Comment period opens for Mississippi and Minnesota River TMDL reports

Draft reports have been submitted by the Minnesota Pollution Control Agency and as of Monday, Feb. 27, the MPCA started accepting comments regarding the documents. The comment period lasts until April 27.

“Farmers have been involved in the process from the start and it’s important to remain engaged,” said John Mages, a farmer in Belgrade, Minnesota, and president of Minnesota Corn Growers Association. “It’s important that we remain at the table, remain part of the conversation. We think many citizens will have views and information to contribute and they should take advantage of the comment period to assure that their voices are heard.”

The two reports can be viewed at the Minnesota Pollution Control web site.

The draft of the South Metro Mississippi TMDL study (focusing on points from Lock No. 1 and downstream, through the Lake Pepin region) can be downloaded at http://www.pca.state.mn.us/index.php/view-document.html?gid=15794

The draft of the Minnesota River TMDL study can be viewed at 
http://www.pca.state.mn.us/index.php/view-document.html?gid=17108

Among the most important findings in the assessment of the source of turbidity or cloudiness in the waters of these two river systems is the increasing information about streambank erosion and the role it plays in putting both sediment and nutrients into the water.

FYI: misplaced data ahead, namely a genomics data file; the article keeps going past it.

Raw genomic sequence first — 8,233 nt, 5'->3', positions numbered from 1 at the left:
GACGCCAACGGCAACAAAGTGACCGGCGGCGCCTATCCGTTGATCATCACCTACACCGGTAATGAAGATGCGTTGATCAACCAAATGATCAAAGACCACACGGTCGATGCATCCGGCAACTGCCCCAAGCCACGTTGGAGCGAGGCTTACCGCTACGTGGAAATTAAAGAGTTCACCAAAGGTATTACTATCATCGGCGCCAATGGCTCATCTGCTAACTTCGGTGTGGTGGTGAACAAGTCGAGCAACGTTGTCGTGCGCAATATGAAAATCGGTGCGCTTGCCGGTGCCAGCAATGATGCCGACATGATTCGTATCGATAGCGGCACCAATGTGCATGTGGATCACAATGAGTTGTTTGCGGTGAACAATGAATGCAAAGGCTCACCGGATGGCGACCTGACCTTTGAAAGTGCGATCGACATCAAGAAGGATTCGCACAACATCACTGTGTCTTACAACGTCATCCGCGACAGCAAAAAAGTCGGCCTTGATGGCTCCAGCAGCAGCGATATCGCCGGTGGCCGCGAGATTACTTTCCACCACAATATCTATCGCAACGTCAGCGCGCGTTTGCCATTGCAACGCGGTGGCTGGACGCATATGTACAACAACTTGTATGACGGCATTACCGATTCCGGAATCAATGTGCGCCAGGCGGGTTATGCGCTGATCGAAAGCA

The draft South Metro Mississippi TMDL study states: “The watershed to the South Metro Mississippi encompasses half the state of Minnesota and part of northwest and west- central Wisconsin. Within Minnesota, it includes 33 major (8-digit HUC) watersheds contributing suspended solids to the Mississippi. The MPCA and local partners are conducting turbidity TMDLs upstream on the Minnesota River and its tributaries, which contribute an average 74 percent of the TSS load to the South Metro Mississippi. The MPCA funded three major research projects to determine which areas and landscape features within the Minnesota River Basin are contributing the most sediment. Early results point to a steady shift from farm field- to non-field sources of sediment since the 1940s, with important implications for implementation planning.”

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